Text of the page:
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The Lafayette Ball Gown

Posted: May 15, 2014 8:49 a.m.
Updated: May 16, 2014 5:00 a.m.

The Camden Archives and Museum has been entrusted with the care of the famed Lafayette Ball gown worn by Margaret Evans Larkin Rochelle Starke in 1825 on the occasion of General Lafayette’s visit to Camden. Margaret (1791-1872) was the wife of Thomas Starke (1789-1855). They resided in Fairfield County where Thomas was a planter of some means. Margaret wore this dress six months after the birth of her seventh child and it would have been a flattering style for a post-pregnancy figure.

The gold silk dress is made in the Empire style, with a high waist and apron front, gathered in the front and elegantly pleated in the back. The apron front is gathered by a brown silk drawstring above the bosom and the high waist was once gathered by a brown silk sash which tied in the front and was tacked at the waist in the back.

As our museum textile expert, Mackenzie Sholtz, inspected the dress, it began to “speak” to us by revealing alterations made to it through the years. The dress would have been past its height of style in 1825, when the Empire look was being replaced by the Romantic style. Ten years earlier, when Margaret would have been 24, this dress would have been the style of choice. It may have served as her wedding dress when she married Thomas in 1811. In its earlier form, it had ties on either side of the apron front which tied in the back of the dress, cinching in the high front waist. It also likely had longer sleeves.

Perhaps in a quest to update it for the ball, the side ties were removed (we can still see the stitch holes where they were). After the side ties were removed, the brown silk sash tied in the front served to cinch the high waistline. The sleeves were cut shorter and ruched upward by stitching and gathering them vertically to make them appear puffy. With these changes, the dress had a more transitional look toward the Romantic style lines. Resourceful girl, that Margaret! With the tortoiseshell tiara comb that she wore in her hair that night, she cut quite a stylish figure without the cost of a new gown!

As Margaret prepared her dress for the Lafayette Ball, Thomas must have ridden into Camden to pick up their tickets to the ball, distributed to people from the bar in the Camden Hotel. The ball was only a part of the huge celebration planned by towns all over the United States prior to Lafayette’s 1824-1825 visit to the country he fought for during the Revolutionary War. He was invited here by President James Monroe to help the United States celebrate her 50th anniversary of the American Revolution and to inspire patriotism in the next generations of Americans. While here for 13 months, he visited all 24 states and met a jubilant reception every place he went as the “last living Major General of the Revolutionary War.”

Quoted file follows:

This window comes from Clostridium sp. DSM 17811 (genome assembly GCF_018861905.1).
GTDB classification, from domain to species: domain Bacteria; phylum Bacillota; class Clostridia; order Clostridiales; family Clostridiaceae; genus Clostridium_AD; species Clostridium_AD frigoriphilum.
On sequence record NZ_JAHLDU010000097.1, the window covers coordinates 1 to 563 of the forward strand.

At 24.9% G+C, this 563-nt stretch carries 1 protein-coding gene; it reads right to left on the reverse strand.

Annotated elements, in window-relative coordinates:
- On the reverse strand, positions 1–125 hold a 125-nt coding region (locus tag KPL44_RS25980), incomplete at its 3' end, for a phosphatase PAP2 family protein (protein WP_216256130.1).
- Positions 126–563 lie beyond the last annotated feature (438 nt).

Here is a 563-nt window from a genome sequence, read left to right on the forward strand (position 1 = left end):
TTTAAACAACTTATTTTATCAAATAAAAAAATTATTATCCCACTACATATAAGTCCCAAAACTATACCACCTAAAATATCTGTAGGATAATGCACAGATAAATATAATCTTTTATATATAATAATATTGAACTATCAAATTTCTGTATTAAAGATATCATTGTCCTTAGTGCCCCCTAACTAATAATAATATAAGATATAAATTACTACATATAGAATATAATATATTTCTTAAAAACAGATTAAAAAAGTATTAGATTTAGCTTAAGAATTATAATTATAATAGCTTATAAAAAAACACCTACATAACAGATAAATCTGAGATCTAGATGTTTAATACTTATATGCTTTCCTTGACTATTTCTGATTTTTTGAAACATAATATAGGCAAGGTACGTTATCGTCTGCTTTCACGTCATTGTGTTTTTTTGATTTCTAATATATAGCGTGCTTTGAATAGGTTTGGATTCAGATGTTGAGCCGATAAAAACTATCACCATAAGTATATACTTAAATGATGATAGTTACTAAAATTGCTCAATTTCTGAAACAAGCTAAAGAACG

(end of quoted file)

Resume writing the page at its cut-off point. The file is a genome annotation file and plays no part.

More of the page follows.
He was infinitely qualified to inspire patriotism in the hearts of Americans. The Marquis de Lafayette, a young French nobleman, came to America in 1778 to assist Gen. George Washington and the Continental troops in their fight for American freedom from the British. He fought under Washington’s command at Valley Forge, Brandywine, Albany, Barren Hill, Monmouth, and in Rhode Island. He returned to France to seek French support for the American cause in 1779, bringing back word in 1780 that five French frigates and an additional 5,500 soldiers would arrive from France to aid the Americans. His final brilliant act of the Revolution was at Yorktown where the British were entrenched. Lafayette’s command of American troops on Malvern Hill trapped the British when the promised French fleet arrived in 1781 and the Battle of Yorktown sealed the fate of the defeated British and secured the Revolution for the Continentals.

Of Lafayette’s several stops in South Carolina, Camden was the second. Oh my, were the citizens of Camden prepared for this event! The Committee of Arrangements printed its final plan for the celebration in the March 5, 1825, newspaper in minute detail. Except for the details of the ball, of course! We know it was held at the Camden Hotel and started after Lafayette enjoyed a 5 p.m. dinner with the Masonic Lodge. The citizens of Camden feted Lafayette until 11 p.m. when he retired from the ball to his quarters at the home which became known as Lafayette Hall on Broad Street. Later, Margaret tucked her dress away for posterity.      

We thank Sally Oliver Gravino, who donated the dress, and all of the generations of Starke descendants who carefully and lovingly saved the dress and its provenance. Stop by the Camden Archives and Museum to see Margaret’s Lafayette Ball gown!

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